Multiple myeloma is almost always preceded by monoclonal gammopathy of undetermined significance, and at least one-quarter of all patients with myelodysplastic syndromes (MDS) have disease that evolves into acute myeloid leukaemia; in turn, MDS are frequently anteceded by clonal haematopoiesis of indeterminate potential
The bone-marrow microenvironment has been recognized to be a vibrant and complex living tissue that can aid and abet neoplastic disease processes
Neoplastic clones can transform the local bone-marrow microenvironment to favour their own growth at the expense of nonmalignant haematopoietic cells
An intricate and dynamic relationship between stem cell 'seeds' and the niche 'soil' helps to determine whether healthy haematopoiesis or an overgrowth of haematological malignancies occurs within the bone marrow
Targeting microenvironment-specific alterations might not only prevent disease progression from precursor states but also enhance the effectiveness of available therapies for the overt malignancies once progression has occurred
Several haematological malignancies, including multiple myeloma (MM) and acute myeloid leukaemia (AML), have well-defined precursor states that precede the development of overt cancer. MM is almost always preceded by monoclonal gammopathy of undetermined significance (MGUS), and at least a quarter of all patients with myelodysplastic syndromes (MDS) have disease that evolves into AML. In turn, MDS are frequently anteceded by clonal haematopoiesis of indeterminate potential (CHIP). The acquisition of additional genetic and epigenetic alterations over time clearly influences the increasingly unstable and aggressive behaviour of neoplastic haematopoietic clones; however, perturbations in the bone-marrow microenvironment are increasingly recognized to have key roles in initiating and supporting oncogenesis. In this Review, we focus on the concept that the haematopoietic neoplasia–microenvironment relationship is an intimate rapport between two partners, provide an overview of the evidence supporting a role for the bone-marrow niche in promoting neoplasia, and discuss the potential for niche-specific therapeutic targets.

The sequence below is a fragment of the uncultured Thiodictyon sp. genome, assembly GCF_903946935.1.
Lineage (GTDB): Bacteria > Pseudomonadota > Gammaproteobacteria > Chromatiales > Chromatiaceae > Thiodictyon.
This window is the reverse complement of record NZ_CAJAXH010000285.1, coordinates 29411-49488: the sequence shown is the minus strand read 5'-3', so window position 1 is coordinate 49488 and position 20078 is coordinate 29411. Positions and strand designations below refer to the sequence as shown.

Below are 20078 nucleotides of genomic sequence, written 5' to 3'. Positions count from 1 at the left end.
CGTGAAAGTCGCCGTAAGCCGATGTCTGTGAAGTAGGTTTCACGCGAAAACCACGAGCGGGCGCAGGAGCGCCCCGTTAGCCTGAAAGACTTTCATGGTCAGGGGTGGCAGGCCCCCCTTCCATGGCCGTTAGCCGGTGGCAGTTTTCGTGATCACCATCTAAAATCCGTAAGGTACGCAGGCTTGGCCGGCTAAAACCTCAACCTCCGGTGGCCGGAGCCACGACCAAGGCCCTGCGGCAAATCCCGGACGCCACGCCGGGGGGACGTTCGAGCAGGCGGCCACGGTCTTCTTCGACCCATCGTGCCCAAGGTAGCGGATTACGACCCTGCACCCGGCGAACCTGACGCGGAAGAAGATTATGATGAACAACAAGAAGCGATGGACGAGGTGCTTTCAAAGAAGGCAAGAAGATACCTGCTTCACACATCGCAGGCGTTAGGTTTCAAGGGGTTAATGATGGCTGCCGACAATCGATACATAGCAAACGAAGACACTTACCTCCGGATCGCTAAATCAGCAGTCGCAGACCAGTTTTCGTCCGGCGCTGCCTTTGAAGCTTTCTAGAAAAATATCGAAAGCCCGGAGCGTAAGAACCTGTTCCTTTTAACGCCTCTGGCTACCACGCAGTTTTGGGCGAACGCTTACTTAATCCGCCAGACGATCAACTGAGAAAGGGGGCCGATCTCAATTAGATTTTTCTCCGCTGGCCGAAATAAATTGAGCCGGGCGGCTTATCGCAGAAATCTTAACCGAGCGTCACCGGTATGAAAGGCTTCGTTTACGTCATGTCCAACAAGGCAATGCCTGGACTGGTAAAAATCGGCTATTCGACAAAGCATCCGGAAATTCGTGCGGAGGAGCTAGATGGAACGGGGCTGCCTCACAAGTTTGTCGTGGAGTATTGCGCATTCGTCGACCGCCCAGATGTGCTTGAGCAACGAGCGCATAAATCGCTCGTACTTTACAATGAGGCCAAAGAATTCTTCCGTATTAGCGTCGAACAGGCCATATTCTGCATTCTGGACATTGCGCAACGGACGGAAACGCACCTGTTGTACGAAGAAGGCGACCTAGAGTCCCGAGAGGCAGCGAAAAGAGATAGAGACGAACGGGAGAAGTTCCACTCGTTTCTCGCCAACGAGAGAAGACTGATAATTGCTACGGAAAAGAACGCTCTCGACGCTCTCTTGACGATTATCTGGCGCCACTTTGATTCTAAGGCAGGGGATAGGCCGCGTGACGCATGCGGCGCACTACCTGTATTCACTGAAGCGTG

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I.M.G. acknowledges research funding from the US Department of Health & Human Services, National Institutes of Health, Center for Scientific Review (PQ1 grant 1R01CA205954-01). Editorial assistance was provided by Helen Pickersgil at Lifescience.
The authors declare no competing financial interests.
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Ghobrial, I., Detappe, A., Anderson, K. et al. The bone-marrow niche in MDS and MGUS: implications for AML and MM. Nat Rev Clin Oncol 15, 219–233 (2018). https://doi.org/10.1038/nrclinonc.2017.197
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